Torque Formula (Moment of Inertia and Angular Acceleration)
In rotational motion, torque is required to produce an angular acceleration of an object. The amount of torque required to produce an angular acceleration depends on the distribution of the mass of the object. The moment of inertia is a value that describes the distribution. It can be found by integrating over the mass of all parts of the object and their distances to the center of rotation, but it is also possible to look up the moments of inertia for common shapes. The torque on a given axis is the product of the moment of inertia and the angular acceleration. The units of torque are Newton-meters (N∙m).
torque = (moment of inertia)(angular acceleration)
τ = Iα
τ = torque, around a defined axis (N∙m)
I = moment of inertia (kg∙m2)
α = angular acceleration (radians/s2)
Torque Formula Questions:
1) The moment of inertia of a solid disc is , where M is the mass of the disc, and R is the radius. The wheels of a toy car each have a mass of 0.100 kg, and radius 20.0 cm. If the angular acceleration of a wheel is 1.00 radians/s2, what is the torque?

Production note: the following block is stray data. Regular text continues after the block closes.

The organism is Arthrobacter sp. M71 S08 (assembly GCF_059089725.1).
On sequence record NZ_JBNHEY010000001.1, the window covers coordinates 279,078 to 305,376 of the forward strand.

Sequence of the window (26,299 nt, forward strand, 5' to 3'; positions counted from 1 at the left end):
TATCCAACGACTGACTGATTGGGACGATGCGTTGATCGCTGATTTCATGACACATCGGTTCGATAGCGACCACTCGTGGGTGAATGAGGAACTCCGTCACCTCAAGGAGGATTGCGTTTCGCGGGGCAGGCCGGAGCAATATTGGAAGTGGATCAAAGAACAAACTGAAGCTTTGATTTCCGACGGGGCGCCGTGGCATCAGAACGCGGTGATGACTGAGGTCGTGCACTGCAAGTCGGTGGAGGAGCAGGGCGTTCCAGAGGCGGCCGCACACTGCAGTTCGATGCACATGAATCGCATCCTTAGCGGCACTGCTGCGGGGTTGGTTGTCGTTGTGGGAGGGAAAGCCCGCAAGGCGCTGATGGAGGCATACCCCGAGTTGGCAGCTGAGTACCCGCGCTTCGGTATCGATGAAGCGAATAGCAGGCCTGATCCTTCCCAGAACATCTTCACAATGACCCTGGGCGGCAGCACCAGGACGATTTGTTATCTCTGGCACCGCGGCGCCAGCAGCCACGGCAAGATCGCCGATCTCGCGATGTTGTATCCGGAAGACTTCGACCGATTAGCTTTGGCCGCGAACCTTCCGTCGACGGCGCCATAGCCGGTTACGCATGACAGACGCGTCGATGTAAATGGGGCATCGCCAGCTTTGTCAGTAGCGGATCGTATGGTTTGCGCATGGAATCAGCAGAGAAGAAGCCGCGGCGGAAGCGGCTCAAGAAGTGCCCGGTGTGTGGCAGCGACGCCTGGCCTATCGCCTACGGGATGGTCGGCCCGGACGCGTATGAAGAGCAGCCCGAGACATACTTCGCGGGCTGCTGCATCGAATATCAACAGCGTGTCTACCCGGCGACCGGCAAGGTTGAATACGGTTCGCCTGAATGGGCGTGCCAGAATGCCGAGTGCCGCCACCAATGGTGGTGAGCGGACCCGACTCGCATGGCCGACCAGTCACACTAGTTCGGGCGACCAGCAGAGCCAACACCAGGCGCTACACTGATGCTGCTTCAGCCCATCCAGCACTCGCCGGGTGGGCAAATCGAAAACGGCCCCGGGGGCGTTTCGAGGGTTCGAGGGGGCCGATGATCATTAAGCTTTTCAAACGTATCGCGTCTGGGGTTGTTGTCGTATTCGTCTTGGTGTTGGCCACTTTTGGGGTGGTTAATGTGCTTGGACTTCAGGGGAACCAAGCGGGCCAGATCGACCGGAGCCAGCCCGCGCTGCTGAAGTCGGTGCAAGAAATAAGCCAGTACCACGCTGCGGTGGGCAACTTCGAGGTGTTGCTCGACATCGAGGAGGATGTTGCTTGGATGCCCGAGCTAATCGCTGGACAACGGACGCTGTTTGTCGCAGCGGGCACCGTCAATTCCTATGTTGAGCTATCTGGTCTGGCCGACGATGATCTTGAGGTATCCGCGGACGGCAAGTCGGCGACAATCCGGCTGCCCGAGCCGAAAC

Answer: The torque can be found using the torque formula, and the moment of inertia of a solid disc. The torque is:
τ = Iα
τ = 0.0020 N∙m
The torque applied to one wheel is 0.0020 N∙m.
2) The moment of inertia of a thin rod, spinning on an axis through its center, is , where M is the mass and L is the length of the rod. Assume a helicopter blade is a thin rod, with a mass of 150.0 kg and a length of 8.00 m. To achieve an angular acceleration of 18.00 radians/s2, what torque is required?
Answer: The torque can be found using the torque formula, and the moment of inertia of a thin rod. The torque is:
τ = Iα
τ = 14 400 N∙m
The torque required is 14 400 N∙m.